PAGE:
Repairs and Maintenance

JOHN M. CONLY A a forintr New York and Washington newspaperman who is now an associate editor of Pathfinder, “ They Shall HareMusic” is a quarterly feature in the Atlantic.



THE music-loving lady was wound up, perhaps pardonably. To unwind, she sat down at her typewriter and extemporized, as follows: —

As a reader of your quarterly articles in the Atlantic, I have been influenced by what you have written about home-music installations to the point of persuading my husband to get it custom set instead of the commercial set we were thinking about. So perhaps you will be interested in our experience. I emphasize the cost aspects throughout because that is where I take issue with you. I do not question the superiority, from a musical point of view, of the equipment you advocate.
It was your March, 1950, Atlantic article, I believe, which listed the approximate costs of the components of a home-music installation and suggested how superior it was to a commercial set. We had been considering a $400 [trade name] set, but decided instead to get the custom set, since apparently it would cost no more, and probably less.
Let me say right here, we knew nothing whatever about the technical aspects of a phonograph or radio. We therefore planned to have all the installation and assembly done for us. Nor did we have an old radio cabinet; and since we live in an apartment, it was not very practical to install the set in the wall, so we had to have a cabinet built as well.
We went to Blank’s, here in the area, and put ourselves in the hands of one of their “knowledgeable young men,” as you call them. To house the set, he suggested a two-part cabinet — the bottom to hold the speakers, the top to contain the remaining components. These two parts, of mahoganv veneer, cost $150.
The young man described to us the merits of various components and we decided on a Meissner tuner, an Altec amplifier, a James Lansing speaker, and a Garrard 3-speed record changer, with General Electric pickup cartridges and sapphire styli. Later, on the advice of a friend, an enthusiast in these matters, we changed to a Brooks tuner, which costs more but has drift-proof [automatic frequency controlled] tuning. The total then amounted to $507, considerably more than we had anticipated — or than the commercial set —but we figured the difference would be justified by the extra musical performance we could expect.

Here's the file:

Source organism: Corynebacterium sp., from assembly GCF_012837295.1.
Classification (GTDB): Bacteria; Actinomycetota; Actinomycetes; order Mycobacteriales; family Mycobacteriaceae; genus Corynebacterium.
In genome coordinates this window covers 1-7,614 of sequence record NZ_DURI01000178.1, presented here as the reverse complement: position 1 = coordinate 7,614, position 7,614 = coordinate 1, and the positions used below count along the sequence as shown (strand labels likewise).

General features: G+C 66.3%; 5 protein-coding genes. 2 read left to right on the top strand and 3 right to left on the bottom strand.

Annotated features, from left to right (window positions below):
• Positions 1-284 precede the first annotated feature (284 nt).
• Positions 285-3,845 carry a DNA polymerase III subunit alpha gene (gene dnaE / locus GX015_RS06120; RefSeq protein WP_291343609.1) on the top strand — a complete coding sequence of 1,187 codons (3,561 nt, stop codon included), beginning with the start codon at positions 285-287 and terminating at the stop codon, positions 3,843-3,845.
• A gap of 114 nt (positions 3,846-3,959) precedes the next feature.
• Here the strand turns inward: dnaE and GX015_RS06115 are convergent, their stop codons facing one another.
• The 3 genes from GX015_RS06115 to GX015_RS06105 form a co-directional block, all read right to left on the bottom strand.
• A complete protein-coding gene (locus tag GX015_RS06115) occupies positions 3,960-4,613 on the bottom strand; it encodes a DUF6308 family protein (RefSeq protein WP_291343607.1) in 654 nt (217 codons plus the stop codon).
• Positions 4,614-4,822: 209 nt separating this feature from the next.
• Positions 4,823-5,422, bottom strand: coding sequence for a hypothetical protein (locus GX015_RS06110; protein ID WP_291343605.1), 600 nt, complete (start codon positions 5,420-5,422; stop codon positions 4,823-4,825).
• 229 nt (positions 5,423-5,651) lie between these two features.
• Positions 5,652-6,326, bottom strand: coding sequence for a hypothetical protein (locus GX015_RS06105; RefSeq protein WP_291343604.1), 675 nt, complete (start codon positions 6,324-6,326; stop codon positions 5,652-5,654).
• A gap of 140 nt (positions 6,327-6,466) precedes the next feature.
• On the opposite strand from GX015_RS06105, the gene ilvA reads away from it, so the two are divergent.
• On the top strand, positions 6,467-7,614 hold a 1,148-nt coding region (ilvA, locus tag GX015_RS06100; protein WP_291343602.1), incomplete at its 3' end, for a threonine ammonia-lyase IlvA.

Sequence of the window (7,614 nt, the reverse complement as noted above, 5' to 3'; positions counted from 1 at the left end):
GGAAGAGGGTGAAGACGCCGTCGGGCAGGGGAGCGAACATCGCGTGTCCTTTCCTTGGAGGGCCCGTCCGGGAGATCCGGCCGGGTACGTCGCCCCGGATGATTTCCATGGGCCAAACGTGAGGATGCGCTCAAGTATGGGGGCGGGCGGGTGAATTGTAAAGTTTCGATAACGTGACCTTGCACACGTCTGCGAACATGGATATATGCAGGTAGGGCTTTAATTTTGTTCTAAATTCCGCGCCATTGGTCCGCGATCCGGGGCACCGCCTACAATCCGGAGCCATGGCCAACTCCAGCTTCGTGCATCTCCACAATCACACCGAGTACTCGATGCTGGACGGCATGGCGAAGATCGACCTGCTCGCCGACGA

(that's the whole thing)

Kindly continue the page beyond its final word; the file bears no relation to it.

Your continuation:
This was in September, 1950. In a couple of weeks our set came and we promptly paid for it. Luckily, before the installer left, I made some reference to the Brooks tuner. This led to our discovering that the tuner was a Meissner — they had failed to make the change, though they had billed us for the Brooks. So the set had to go back for the change in tuners and it was a whole impatient week later that we finally got the set. I was somewhat disappointed to note that the upper cabinet was several shades lighter than the bottom, but we let that pass. I mention it only for the sake of completeness. The music — and, after all, that was the main thing — was superb. We particularly enjoy opera, and the wealth of operatic LP records available now are a real joy to us.
Your articles very definitely lead one to demand the best in musical reproduction. So, when our record player developed an unpleasant hum and, not long afterward, the radio’s volume collapsed to almost nil, we called on Blank’s knowledgeable young men again. And this is where our education really began. We learned that not only are the parts expensive, but the labor of these technicians is paid at the rate of $5 an hour. The volume loss was apparently due to some tubes, replaced for $6.80. The changer noise was due to a broken drive-belt — but it took the technician three trips to get everything fixed up, with a bill from Blank’s arriving promptly on the heels of each trip.
In fact, there were so many hills for such apparently’ inexpert work that, upon our protest, one of them was withdrawn.
The worst thing is that our favorite station, a local good-music station, is no longer as pleasant to listen to as it used to be. There is continual interference by another station, some kind of “harmonics,”which, unfortunately, occurs only in the evening. Blank’s young men do not work evenings. If they should do so, the rates, naturally, would be double. Blank’s thinks that something is “out of line,” and we are to try turning our set at different angles to see if that will eliminate the trouble before one of their experts comes out again.
All this happened about six months after we got our set. So can you blame me when I smile a bit wryly at your comment [April, 1951]: —
“It is a fact that, up to now, a music lover who bought equipment from these people almost could not be gypped, try as he might.”
I am not implying that we have been gypped. But I do think that, when it comes to costs, your attitude has not been completely realistic.
So please don’t make too many more recommendations on how we can improve our musical enjoyment. I’m afraid we just can’t afford anything like a uranium stylus, remotecontrol tuning, gold-plated baffles — or whatever is “in the cards for the future.”
Seriously, we have enjoyed the articles, and it is thanks to them that we have the wonderful music our set provides. Only, take off those rosecolored glasses.